America Faces ‘Great Cultural Depression’ As Arts Industry Evaporates

Over the course of the pandemic, I’ve spent quite a bit of time lamenting the loss of employment in the food services industry and documenting the existential crisis facing restaurants across America.

As longtime readers know, my affinity for dining out and imbibing runs deep. Wherever I’ve lived, I’ve generally become a fixture at a hodgepodge of local restaurants and drinking establishments, running the gamut from the priciest steak and sushi to the seediest of dive bars. In fact, one thing that bothered me about Manhattan was the difficulty of becoming a “fixture” at any one place due to the sheer number of venues and “competition” for “regular” status.

In any case, five years ago I was compelled (by medical professionals) to cease and desist from alcohol consumption, so my lifelong link to the restaurant industry was effectively severed. Parting, as they say, was such sweet sorrow. And yet, despite my detachment, my heart still breaks for those represented by the chart (below).

For decades, they were my psychiatrists and, as it turned out, the only real friends I had. Around two million of them are still jobless and frankly, the figures (from the BLS) almost surely understate the scope of the malaise.

On Saturday, in “Nero 2024,” I mentioned that direct aid for the restaurant industry is apparently not forthcoming outside of any renewed assistance delivered as part of the Paycheck Protection Program.

What the new stimulus bill does provide, though, is $15 billion for cultural institutions. As The New York Times wrote this week, “many small proprietors described it as their last hope for being able to remain in business after a nearly yearlong revenue drought.”

As much sympathy as the restaurant industry deserves, unemployment in the arts is astoundingly high. In a separate piece, published Saturday, the Times’s documented what one union leader warned could morph into

Trying to sort through the readily available data to quantify the situation is nearly impossible given the multifarious, heterogeneous nature of the arts community. It’s highly likely that many artists are undercounted, miscategorized, or simply not captured in any official government data. The Times underscores as much, noting overlap with the hospitality industry. “Many artists work other jobs to cobble together a living, often in the restaurant [and] retail industries, where work has also dried up,”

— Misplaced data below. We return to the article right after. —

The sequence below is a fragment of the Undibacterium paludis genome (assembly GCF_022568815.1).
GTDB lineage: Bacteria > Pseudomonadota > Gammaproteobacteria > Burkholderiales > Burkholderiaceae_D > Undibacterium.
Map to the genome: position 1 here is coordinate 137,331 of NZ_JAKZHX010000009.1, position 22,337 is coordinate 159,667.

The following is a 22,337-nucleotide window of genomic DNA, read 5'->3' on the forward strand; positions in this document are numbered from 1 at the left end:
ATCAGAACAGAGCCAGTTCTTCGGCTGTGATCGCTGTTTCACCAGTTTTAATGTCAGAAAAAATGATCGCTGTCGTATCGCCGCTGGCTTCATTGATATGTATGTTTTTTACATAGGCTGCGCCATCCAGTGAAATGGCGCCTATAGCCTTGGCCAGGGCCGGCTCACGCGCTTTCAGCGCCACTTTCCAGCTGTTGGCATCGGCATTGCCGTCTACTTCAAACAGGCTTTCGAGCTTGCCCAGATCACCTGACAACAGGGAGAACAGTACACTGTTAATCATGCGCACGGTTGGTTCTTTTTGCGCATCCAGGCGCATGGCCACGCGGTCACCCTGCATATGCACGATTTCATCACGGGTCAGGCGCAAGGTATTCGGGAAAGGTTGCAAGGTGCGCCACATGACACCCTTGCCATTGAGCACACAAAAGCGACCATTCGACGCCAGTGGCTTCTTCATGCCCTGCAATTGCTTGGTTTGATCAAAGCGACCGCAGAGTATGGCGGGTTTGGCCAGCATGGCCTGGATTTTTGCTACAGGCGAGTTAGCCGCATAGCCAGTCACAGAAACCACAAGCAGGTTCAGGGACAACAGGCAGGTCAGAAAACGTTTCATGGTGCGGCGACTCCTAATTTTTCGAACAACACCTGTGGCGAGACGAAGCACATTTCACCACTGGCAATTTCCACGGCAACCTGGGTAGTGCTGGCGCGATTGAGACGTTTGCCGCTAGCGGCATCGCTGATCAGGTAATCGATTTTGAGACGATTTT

I don’t pretend to know, for example, how representative the “Arts, Entertainment, and Recreation” series is. More granular series (e.g., “Performing Arts and Spectator Sports”) paint dour pictures, but because I’m not entirely sure what I’m looking at when I chart them, I simply defaulted to the visual (below), as it’s at least widely cited, even if it doesn’t capture what I’m trying to show with any degree of precision.

The Times quoted Adam Krauthamer, president of Local 802 of the American Federation of Musicians in New York, the largest local union of professional musicians in the world.

“My fear is we’re not just losing jobs, we’re losing careers,” Krauthamer told

According to data from the National Endowment for the Arts, unemployment rates for actors, dancers, and musicians are multiples of the rates for food service workers.

Obviously, a $15 billion federal lifeline for venues helps, but it’s no panacea. Enhanced unemployment benefits and program extensions will lapse in March absent another stimulus push. And that assumes Donald Trump signs the existing legislation. If he doesn’t, the billions in emergency funding aimed at rescuing cultural institutions from financial oblivion will get held up along with everything else.